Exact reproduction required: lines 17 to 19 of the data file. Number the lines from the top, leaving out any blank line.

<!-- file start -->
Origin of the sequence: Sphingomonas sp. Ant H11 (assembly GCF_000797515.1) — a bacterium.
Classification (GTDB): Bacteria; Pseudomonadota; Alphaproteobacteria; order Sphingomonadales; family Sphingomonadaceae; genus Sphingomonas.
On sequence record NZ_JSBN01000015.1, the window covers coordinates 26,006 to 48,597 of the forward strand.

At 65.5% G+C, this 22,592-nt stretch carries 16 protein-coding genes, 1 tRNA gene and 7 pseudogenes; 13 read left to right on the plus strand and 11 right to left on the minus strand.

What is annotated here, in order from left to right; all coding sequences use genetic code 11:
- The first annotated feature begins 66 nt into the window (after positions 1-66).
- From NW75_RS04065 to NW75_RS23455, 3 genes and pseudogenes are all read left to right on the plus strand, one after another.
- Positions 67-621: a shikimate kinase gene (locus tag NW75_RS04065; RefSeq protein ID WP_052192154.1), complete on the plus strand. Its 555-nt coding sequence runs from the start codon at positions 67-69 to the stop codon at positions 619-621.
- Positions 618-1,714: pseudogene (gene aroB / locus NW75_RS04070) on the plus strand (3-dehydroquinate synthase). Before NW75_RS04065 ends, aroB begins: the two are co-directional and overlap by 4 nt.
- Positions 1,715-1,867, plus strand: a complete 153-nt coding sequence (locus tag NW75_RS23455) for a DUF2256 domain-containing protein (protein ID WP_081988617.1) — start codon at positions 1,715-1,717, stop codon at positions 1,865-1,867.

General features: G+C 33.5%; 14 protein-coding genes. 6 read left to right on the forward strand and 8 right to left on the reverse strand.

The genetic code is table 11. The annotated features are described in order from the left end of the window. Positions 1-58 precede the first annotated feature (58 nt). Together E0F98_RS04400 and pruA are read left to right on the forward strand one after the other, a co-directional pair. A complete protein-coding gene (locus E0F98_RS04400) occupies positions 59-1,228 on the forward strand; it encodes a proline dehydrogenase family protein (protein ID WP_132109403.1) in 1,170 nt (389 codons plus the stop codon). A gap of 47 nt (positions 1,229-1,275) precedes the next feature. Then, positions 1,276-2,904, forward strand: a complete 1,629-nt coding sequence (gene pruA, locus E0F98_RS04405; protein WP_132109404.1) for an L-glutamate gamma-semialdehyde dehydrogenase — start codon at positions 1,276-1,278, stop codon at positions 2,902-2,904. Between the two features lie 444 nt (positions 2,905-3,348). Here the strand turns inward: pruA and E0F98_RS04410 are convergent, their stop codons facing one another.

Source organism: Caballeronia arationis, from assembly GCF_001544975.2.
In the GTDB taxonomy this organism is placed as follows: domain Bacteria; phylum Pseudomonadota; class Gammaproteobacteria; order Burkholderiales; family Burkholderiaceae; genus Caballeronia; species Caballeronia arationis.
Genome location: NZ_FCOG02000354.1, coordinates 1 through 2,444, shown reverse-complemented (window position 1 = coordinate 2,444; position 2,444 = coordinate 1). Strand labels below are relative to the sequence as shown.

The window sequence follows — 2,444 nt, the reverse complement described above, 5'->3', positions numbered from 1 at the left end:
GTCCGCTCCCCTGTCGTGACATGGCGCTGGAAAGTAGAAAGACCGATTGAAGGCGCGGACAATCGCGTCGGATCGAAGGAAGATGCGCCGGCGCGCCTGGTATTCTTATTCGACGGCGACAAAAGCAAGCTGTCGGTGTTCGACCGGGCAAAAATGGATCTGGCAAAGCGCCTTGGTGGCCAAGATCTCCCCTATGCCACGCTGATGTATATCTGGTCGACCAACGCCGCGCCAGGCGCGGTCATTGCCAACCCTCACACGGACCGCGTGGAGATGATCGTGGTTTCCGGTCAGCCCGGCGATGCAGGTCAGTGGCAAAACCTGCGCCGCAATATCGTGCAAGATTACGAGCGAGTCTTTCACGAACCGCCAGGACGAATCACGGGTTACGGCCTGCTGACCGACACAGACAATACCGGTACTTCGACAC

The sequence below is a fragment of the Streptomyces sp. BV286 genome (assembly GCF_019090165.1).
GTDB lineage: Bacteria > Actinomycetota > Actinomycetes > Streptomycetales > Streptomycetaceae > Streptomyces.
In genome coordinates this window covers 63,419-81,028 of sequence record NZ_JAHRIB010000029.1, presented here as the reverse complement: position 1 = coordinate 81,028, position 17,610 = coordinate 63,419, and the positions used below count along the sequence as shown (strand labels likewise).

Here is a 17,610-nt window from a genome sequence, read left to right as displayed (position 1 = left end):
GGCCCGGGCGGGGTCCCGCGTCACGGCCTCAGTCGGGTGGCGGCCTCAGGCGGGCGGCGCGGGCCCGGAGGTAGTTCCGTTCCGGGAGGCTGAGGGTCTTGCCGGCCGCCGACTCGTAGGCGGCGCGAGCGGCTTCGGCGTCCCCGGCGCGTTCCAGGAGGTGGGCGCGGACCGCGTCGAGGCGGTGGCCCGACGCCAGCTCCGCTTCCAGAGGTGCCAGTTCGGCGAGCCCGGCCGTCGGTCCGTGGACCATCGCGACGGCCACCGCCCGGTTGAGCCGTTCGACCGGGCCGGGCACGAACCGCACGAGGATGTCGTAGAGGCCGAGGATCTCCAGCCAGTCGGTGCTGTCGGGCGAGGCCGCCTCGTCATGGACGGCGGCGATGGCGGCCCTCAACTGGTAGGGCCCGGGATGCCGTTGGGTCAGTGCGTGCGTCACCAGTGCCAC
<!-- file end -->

GTCCGCTCCCCTGTCGTGACATGGCGCTGGAAAGTAGAAAGACCGATTGAAGGCGCGGACAATCGCGTCGGATCGAAGGAAGATGCGCCGGCGCGCCTGGTATTCTTATTCGACGGCGACAAAAGCAAGCTGTCGGTGTTCGACCGGGCAAAAATGGATCTGGCAAAGCGCCTTGGTGGCCAAGATCTCCCCTATGCCACGCTGATGTATATCTGGTCGACCAACGCCGCGCCAGGCGCGGTCATTGCCAACCCTCACACGGACCGCGTGGAGATGATCGTGGTTTCCGGTCAGCCCGGCGATGCAGGTCAGTGGCAAAACCTGCGCCGCAATATCGTGCAAGATTACGAGCGAGTCTTTCACGAACCGCCAGGACGAATCACGGGTTACGGCCTGCTGACCGACACAGACAATACCGGTACTTCGACAC

The sequence below is a fragment of the Streptomyces sp. BV286 genome (assembly GCF_019090165.1).
GTDB lineage: Bacteria > Actinomycetota > Actinomycetes > Streptomycetales > Streptomycetaceae > Streptomyces.